That’s in contrast to its sister car, the new Audi R8, which has a far more conservative but better screwed together interior.
All-round visibility is excellent.
The seating position is typical Italian supercar, low and hard to get in and out of. The Spyder is compromised over the coupe with less legroom (the seat doesn’t move back as much) but for this tester’s 179cm stature, it didn’t prove too much of an issue.
Nor did outward visibility, which, with the aid of a reversing camera, makes driving it easy enough for everyday use.
Once you’re in, simply press the little drive selector knob on the steering wheel to Corsa and begin to live.
The Huracan Spyder is loud, and having no roof certainly amplifies the V10 engine’s deafening bark of pure adrenaline, a sound that should be enjoyed while it lasts, as the ever-tightening emission regulations will push even Lambo to follow Ferrari, Porsche, Aston Martin and others to turbocharge its powertrains. Having a naturally-aspirated V10 should be reason enough to buy the Huracan over its turbocharged competitors.
Going from 0-100km/h takes 3.4 seconds, 0.2 of a second slower than the coupe, though side-by-side the hardtop felt faster than that.
Around twisty mountain roads, we pushed the Huracan to its limits and quickly found its shortcomings.
It’s incredibly easy to drive fast, it possesses a confidence-inspiring chassis and road-going dynamics that make you push harder and harder, until it begins to come unstuck.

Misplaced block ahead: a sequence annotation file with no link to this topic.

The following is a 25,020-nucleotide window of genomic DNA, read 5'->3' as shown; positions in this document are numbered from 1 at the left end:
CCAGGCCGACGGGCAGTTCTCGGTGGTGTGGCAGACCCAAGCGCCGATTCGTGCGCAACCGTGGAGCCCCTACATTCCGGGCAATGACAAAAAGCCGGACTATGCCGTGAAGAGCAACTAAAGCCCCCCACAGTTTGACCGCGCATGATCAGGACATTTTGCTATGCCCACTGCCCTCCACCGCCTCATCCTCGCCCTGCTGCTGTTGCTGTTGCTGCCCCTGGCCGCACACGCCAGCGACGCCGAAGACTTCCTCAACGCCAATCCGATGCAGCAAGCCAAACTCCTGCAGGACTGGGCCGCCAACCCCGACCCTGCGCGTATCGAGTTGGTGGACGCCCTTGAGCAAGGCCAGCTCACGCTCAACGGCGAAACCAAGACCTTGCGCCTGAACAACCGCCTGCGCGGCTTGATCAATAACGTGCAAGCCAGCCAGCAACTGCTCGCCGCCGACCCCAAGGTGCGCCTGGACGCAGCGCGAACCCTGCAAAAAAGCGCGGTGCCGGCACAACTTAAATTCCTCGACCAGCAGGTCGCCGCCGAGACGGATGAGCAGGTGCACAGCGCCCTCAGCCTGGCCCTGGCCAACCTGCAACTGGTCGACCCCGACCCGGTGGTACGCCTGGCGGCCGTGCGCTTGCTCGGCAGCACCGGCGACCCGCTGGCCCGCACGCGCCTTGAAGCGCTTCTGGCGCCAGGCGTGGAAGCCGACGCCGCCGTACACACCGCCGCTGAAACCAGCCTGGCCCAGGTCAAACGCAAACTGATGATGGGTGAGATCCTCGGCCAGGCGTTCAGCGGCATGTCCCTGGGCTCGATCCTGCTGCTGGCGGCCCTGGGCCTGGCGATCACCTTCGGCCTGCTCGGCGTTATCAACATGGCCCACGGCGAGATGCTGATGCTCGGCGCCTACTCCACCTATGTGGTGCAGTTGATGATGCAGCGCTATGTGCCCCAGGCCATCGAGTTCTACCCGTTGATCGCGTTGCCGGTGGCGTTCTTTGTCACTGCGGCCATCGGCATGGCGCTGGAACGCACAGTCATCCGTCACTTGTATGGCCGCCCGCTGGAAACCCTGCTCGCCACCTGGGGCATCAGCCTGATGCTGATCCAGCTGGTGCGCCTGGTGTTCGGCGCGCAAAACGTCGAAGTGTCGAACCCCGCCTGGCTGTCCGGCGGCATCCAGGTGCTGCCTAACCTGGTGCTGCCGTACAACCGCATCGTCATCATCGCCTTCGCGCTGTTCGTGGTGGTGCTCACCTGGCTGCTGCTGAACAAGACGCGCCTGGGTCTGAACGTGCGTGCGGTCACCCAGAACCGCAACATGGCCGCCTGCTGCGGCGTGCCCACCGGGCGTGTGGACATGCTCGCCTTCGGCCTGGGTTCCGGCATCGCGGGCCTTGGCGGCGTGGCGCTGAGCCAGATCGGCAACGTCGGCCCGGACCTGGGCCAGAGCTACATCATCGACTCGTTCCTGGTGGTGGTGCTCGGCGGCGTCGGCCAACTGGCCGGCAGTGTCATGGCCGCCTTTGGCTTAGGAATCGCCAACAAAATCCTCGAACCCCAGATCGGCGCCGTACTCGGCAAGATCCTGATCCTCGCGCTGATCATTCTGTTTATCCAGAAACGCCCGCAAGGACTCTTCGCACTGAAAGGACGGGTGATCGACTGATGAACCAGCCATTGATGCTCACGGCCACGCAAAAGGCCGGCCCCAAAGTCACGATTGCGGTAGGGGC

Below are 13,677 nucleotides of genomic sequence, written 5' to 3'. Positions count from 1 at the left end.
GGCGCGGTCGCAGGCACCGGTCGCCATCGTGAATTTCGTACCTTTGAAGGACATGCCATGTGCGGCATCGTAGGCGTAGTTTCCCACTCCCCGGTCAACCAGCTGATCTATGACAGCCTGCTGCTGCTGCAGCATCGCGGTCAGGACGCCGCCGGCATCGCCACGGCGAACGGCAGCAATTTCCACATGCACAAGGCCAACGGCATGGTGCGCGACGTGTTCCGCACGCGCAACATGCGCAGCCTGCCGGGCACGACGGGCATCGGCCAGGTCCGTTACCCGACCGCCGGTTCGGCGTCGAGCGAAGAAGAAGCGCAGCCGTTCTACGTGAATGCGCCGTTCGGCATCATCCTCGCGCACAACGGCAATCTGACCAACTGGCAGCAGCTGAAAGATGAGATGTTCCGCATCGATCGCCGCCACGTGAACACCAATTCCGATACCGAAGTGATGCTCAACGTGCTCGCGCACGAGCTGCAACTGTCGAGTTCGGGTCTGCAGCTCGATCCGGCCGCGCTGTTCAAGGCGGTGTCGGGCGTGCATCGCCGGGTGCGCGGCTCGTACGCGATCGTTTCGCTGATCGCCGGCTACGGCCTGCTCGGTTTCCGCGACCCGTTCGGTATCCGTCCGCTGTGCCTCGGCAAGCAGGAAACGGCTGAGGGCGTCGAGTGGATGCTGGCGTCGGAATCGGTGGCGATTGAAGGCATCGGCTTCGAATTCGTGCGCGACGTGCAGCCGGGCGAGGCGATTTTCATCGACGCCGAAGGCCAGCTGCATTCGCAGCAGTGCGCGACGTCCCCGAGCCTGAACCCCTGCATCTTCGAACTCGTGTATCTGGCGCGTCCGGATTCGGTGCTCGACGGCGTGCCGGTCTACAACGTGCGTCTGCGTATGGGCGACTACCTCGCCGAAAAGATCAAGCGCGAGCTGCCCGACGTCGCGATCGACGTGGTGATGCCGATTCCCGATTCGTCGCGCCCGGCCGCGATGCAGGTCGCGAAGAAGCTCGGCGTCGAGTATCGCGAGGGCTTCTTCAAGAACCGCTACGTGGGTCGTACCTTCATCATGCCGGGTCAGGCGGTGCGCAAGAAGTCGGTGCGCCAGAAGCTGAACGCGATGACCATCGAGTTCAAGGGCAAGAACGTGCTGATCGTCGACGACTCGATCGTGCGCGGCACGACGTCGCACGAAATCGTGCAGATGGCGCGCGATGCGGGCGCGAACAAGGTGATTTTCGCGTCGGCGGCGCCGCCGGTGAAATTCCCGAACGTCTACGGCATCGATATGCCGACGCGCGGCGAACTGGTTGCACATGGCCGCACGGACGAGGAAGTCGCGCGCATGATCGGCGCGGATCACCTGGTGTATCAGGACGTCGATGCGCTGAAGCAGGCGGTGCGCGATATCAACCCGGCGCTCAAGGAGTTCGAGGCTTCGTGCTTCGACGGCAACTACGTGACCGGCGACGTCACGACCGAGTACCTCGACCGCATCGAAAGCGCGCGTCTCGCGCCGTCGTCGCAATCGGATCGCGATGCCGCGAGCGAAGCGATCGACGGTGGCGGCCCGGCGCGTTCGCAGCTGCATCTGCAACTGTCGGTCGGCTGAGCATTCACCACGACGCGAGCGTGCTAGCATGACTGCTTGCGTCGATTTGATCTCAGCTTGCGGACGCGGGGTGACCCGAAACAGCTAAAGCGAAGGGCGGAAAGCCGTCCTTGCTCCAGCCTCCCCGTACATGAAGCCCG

Controls feel flimsy
Where the rear-wheel drive Ferrari feels manic at all times, the Lambo is highly predictable and easy to manage. Part of the reason is the built-in tendency to understeer.
Push it hard into a corner and the Huracan loses a bit of grip at the front, just enough to let you know where the limit is. The understeer feels fake, almost manufactured, because the chassis drives as though it has so much more potential for grip and poise than what is on offer here.
This is evident from the new Audi R8, which is the same chassis, body and drivetrain, yet with almost no understeer until you’re going 11/10ths. It’s likely Lambo has dialled this into the quattro all-wheel drive system to ensure safer driving characteristics at the cost of flat-out racing, something they will no doubt rectify with the Superleggera variant expected in the near future.
That aside, the Huracan is a very sharp and engaging car to drive at speed. It responds with immediate ferocity to the slightest steering or accelerator input and its seven-speed dual-clutch transmission is utterly violent in race mode with a shift jolt through the cabin that makes it feel like a proper racecar. Yet, stick it in road mode and it becomes smoother than a Volkswagen Golf.
There is no doubt the Huracan Spyder is more of a lifestyle car than an outright performance machine, yet it has enough of that to make it an amazing supercar to own.
LAMBORGHINI HURACAN SPYDER
|PROS:||Convertible lifestyle wow factor; attention-seeking; V10 naturally aspirated engine; transmission; AWD system; easy to drive fast; easy to live with; fast and convenient roof operation|
|CONS:||Front end will bottom out around town; lift kit can be better; flimsy switchgear; compromised seating position; consistent understeer; premium over coupe|